The oldest known wild turkey lived at least 13 years. Most wild turkeys probably live less than two years.
Wild turkeys are diurnal (active during the day). At night, they roost in trees. Wild turkeys do not migrate. They stay in the same area year-round.
Wild turkeys have good eyesight and hearing. They are swift runners and fast fliers. Turkeys have been recorded flying at 88.5 km/h.
Turkeys are social. During the winter, they form groups (called bands). Within each band, some turkeys may be dominant over others. In some populations of wild turkeys, each band may defend a territory against other bands.
We do not have information on home range of this species at this time.
Wild turkeys use calls and body signals to communicate. For example, during the spring, males will fan out their tails, strut around and "gobble" to try to attract females. Wild turkeys give at least 15 different calls. The most easily recognized call is the "gobble". Males use the "gobble" call to attract female mates and to tell other males to stay away.
Wild turkeys are omnivorous. They mostly eat plant material, including acorns, nuts, seeds, buds, leaves and fern fronds. They also eat insects and salamanders. Wild turkeys search for food on the ground, but they occasionally fly to the top of a shrub or a small tree to feed on fruit or buds. They usually feed for 2 to 3 hours after dawn and before dusk.
Wild turkeys provide food for their predators and impact populations of the plants whose seeds and nuts they eat.
Wild turkeys also host at least 60 different species of parasites. These include 9 protozoans, 11 trematodes, 10 cestodes, 1 acanthocephalan, 17 nematodes and 12 arthropods.
We do not know of any ways that wild turkeys hurt humans.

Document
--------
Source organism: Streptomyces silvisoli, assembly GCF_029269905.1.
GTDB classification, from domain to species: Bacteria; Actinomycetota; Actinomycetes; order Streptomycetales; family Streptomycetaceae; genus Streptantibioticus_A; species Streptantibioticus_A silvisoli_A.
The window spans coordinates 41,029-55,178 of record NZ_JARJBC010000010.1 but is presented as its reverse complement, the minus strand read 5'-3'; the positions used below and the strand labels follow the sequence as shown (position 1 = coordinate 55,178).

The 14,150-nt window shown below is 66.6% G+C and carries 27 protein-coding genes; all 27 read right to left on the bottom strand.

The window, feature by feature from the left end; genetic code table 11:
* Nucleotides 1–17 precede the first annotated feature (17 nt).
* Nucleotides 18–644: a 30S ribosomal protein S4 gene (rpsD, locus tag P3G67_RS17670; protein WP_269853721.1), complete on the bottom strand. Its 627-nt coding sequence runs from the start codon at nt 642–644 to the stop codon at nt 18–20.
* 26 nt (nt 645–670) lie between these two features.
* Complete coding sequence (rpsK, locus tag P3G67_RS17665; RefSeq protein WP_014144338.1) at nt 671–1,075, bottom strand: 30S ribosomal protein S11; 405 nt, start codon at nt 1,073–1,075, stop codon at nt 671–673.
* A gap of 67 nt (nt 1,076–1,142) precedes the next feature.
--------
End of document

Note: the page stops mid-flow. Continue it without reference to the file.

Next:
Wild turkeys are one of the most popular game bird species in the United States. State Departments of Natural Resources earn money from turkey hunting by selling hunting permits.
Wild turkeys are plentiful and are widespread. Many states are starting to introduce them into previously uninhabited areas, increasing their range and distribution. Current estimates of wild turkey populations are around 4 million in North America (Dickson, 1995).
Wild turkeys are not legally protected. In fact, they are hunted in many states.
Jason McCullough, University of Michigan
Kari Kirschbaum, Animal Diversity Web Staff
Alaine Camfield, Animal Diversity Web
Steward, D., G. Hurst. 1998. "Mississippi State University Extension Service--Wild Turkey" (On-line). Accessed 03/17/04 at http://msucares.com/pubs/infosheets/is636.htm.
Eaton, S. 1992. Wild Turkey (Meleagris gallopavo). Pp. 1-28 in A. Poole, P. Stettenheim, F. Gill, eds. The Birds of North America, Vol. 22. Philadelphia, PA: The Academy of Natural Sciences; Washington, DC: The American Ornithologists' Union.
Davis, H. 1949. The American Wild Turkey. SC: Small Arms Technical Company.
Hewitt, O. 1967. The Wild Turkey and its Management. Washington, DC: The Wildlife Society.
McIlhenny, E. 1914. The Wild Turkey and its Hunting. Garden City: Doubleday, Page and Co.
National Geographic Society, 1996. Field Guide to the Birds of North America. National Geographic Society.
Williams, L. 1981. The Book of the Wild Turkey. Tulsa: Winchester Press.
Dickson, J. 1995. "Return of Wild Turkeys" (On-line). U.S. Geological Survey: Our Living Resources. Accessed March 12, 2006 at http://biology.usgs.gov/s+t/noframe/b028.htm.